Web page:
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David Armstrong-Jones, 2nd Earl of Snowdon

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The Earl of Snowdon
Snowdon in the procession to the lying in state of his aunt Elizabeth II in 2022
BornDavid Albert Charles Armstrong-Jones
(1961-11-03) 3 November 1961 (age 62)
Clarence House, London, England
(m. 1993; sep. 2020)
FatherAntony Armstrong-Jones, 1st Earl of Snowdon
MotherPrincess Margaret
EducationBedales School

David Albert Charles Armstrong-Jones, 2nd Earl of Snowdon (born 3 November 1961), styled as Viscount Linley until 2017 and known professionally as David Linley, is a member of the British royal family, an English furniture maker, and honorary chairman of the auction house Christie's UK.[1] He is the only son of Antony Armstrong-Jones, 1st Earl of Snowdon and Princess Margaret, and through his mother a grandson of King George VI and first cousin of King Charles III. When he was born, he was 5th in the line of succession to the British throne; as of May 2023, he is 25th, and the highest who is not a descendant of Queen Elizabeth II, his aunt.

Early life and education[edit]

David Albert Charles Armstrong-Jones was born on 3 November 1961, in Clarence House, London, the son of Princess Margaret and Antony Armstrong-Jones, 1st Earl of Snowdon. He was baptised on 19 December 1961 in the Music Room at Buckingham Palace.[2][3][4] His godparents were his aunt Queen Elizabeth II, Lady Elizabeth Cavendish, Patrick Plunket, 7th Baron Plunket, Lord Rupert Nevill, and Simon Phipps.[2]

At the age of five, Linley began lessons in the Buckingham Palace schoolroom with his cousin Prince Andrew.[5] He went to several independent schools: first, to Gibbs Pre-Preparatory School in Kensington in London, now known as Collingham College.[6] Followed by the pre-preparatory section of Ashdown House School, East Sussex, then on to Millbrook House School, near Abingdon, in Oxfordshire,[7] and finally to Bedales School, where he developed a passion for arts and crafts. From 1980 to 1982 he studied at Parnham House in the small town of Beaminster in Dorset, for craftsmen in wood.[8]

He has one full sister, Lady Sarah Chatto (née Armstrong-Jones), and two paternal half-sisters, Lady Frances von Hofmannsthal (née Armstrong-Jones) and Polly Fry.[9] He also has a half-brother, Jasper Cable-Alexander, son of his father and Melanie Cable-Alexander, an editor at Country Life magazine.[citation needed]

Professional life[edit]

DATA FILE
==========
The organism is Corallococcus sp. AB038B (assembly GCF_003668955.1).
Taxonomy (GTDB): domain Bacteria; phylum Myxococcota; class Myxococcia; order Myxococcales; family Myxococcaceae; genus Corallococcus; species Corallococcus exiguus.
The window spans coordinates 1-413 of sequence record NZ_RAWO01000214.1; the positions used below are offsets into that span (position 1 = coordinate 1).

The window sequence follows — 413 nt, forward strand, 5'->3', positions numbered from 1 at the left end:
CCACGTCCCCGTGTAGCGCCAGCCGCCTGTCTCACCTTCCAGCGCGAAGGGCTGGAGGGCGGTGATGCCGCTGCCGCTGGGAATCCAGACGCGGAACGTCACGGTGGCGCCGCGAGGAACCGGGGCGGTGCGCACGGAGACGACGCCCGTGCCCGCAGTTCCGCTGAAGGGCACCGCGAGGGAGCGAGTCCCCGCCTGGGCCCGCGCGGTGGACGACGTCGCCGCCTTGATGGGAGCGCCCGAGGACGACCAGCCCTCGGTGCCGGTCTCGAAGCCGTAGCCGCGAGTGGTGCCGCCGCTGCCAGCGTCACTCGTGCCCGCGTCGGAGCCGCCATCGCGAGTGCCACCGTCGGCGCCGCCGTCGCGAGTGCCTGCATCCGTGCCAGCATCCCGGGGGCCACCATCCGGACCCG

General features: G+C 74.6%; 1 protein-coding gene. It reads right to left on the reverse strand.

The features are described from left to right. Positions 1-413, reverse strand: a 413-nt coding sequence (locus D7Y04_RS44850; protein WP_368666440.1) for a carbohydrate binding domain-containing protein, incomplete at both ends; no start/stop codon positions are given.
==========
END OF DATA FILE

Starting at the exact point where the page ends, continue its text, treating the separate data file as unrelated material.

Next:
Linley store in Burlington Arcade, London, 2015

Linley opened a workshop in Dorking, where he designed and made furniture for three years before setting up his own company, David Linley Furniture Limited (now known as Linley), where he makes bespoke furniture, upholstery, and interior design products known for their neoclassical appearance and use of inlaid woods. He has written numerous books and lectured around the world.[10] His work is sold in retail stores in Belgravia, Harrods, and overseas, including the Bespoke Collection.[11] He borrowed from his company by causing it to make loans, acquiring some £3 million in debts, a situation eventually resolved by the sale of controlling shares for £4 million in 2012;[12] he thereby lost control of the company.[13]

On 1 December 2006, Linley took up the post of chairman of Christie's UK, having joined the board in 2005 as a non-executive director.[10] In 2015, his position was changed to honorary chairman of Christie's EMERI (Europe, Middle East, Russia, and India).[14]

Linley dabbled in the restaurant business with his friend and second cousin Patrick Lichfield; they established a restaurant called Deals in Chelsea, London.[2][15] According to Princess Margaret's biographer, Theo Aronson, Linley had a flair for the networking aspect of business and was successful in getting people to come through the doors.[2]

Candidacy for the House of Lords[edit]

Linley's father was originally a member of the House of Lords by virtue of his being granted an hereditary peerage. When the House of Lords Act 1999 unseated most hereditary peers, those whose peerage had been newly created for them (as opposed to inherited from a relative) were offered life peerages to allow them to remain in the Lords. Accordingly, the first Earl Snowdon was also created Baron Armstrong-Jones, and retained his seat in the Lords until his death in 2017, whereupon his son inherited the earldom but not the life peerage or the seat.

In 2018, Linley became a candidate in a by-election to fill a vacancy among the ranks of the crossbench peers.[16] Only hereditary peers are eligible to stand in this election, and only the 31 currently sitting in the Lords as crossbenchers are eligible to vote. Unlike other candidates, he did not write a statement accompanying his announcement of candidacy.[17] He later withdrew from consideration for the seat. Reportedly, his candidacy had "raised eyebrows" due to his relation to the royal family.[18]

Personal life and family[edit]

Pictured with his daughter in 2017

In 1990, Linley took legal action against the Today newspaper for an article accusing him of "rowdy behaviour in a pub". He was eventually awarded £30,000 in damages.[19]

On 8 October 1993, Linley married the Hon. Serena Alleyne Stanhope (born 1 March 1970, Limerick, Ireland), daughter of Viscount Petersham (later the 12th Earl of Harrington) at St. Margaret's Church, Westminster. There were 650 guests in attendance.[20] Through her father, Stanhope descends from Henry FitzRoy, 1st Duke of Grafton, one of the illegitimate children of Charles II of England.[21]

He and his wife have two children:

From 2000 until 2002, Linley, his wife and son lived at Kensington Palace with his mother, Princess Margaret, in her declining years.[22] On 8 April 2002, Linley, along with the Prince of Wales, the Duke of York, and the Earl of Wessex, "stood guard" at the lying-in-state of their grandmother, Queen Elizabeth The Queen Mother.[23] This Vigil of the Princes had taken place only once before, during the lying-in-state of George V in 1936.

In October and November 2007, rumours circulated on the internet suggesting that a member of the British royal family was the victim of blackmail. The first confirmation that the royal in the extortion attempt was Viscount Linley came from the journalist Nicholas Davies.[24] Ian Strachan and Sean McGuigan tried to extort £50,000 from Linley in September by threatening to release video footage showing sex acts and cocaine use (allegedly by Linley and a male royal aide) on a mobile phone.[24] Linley contacted the police. Strachan and McGuigan were arrested after showing their video footage to an undercover detective,[24] and at trial were sentenced to five years in prison.[25]

In 2011, Linley's daughter, Lady Margarita Armstrong-Jones, was a bridesmaid at the wedding of Prince William and Catherine Middleton. In 2012, his son, styled by courtesy as Viscount Linley since January 2017, was appointed by the Queen as a page of honour.[26]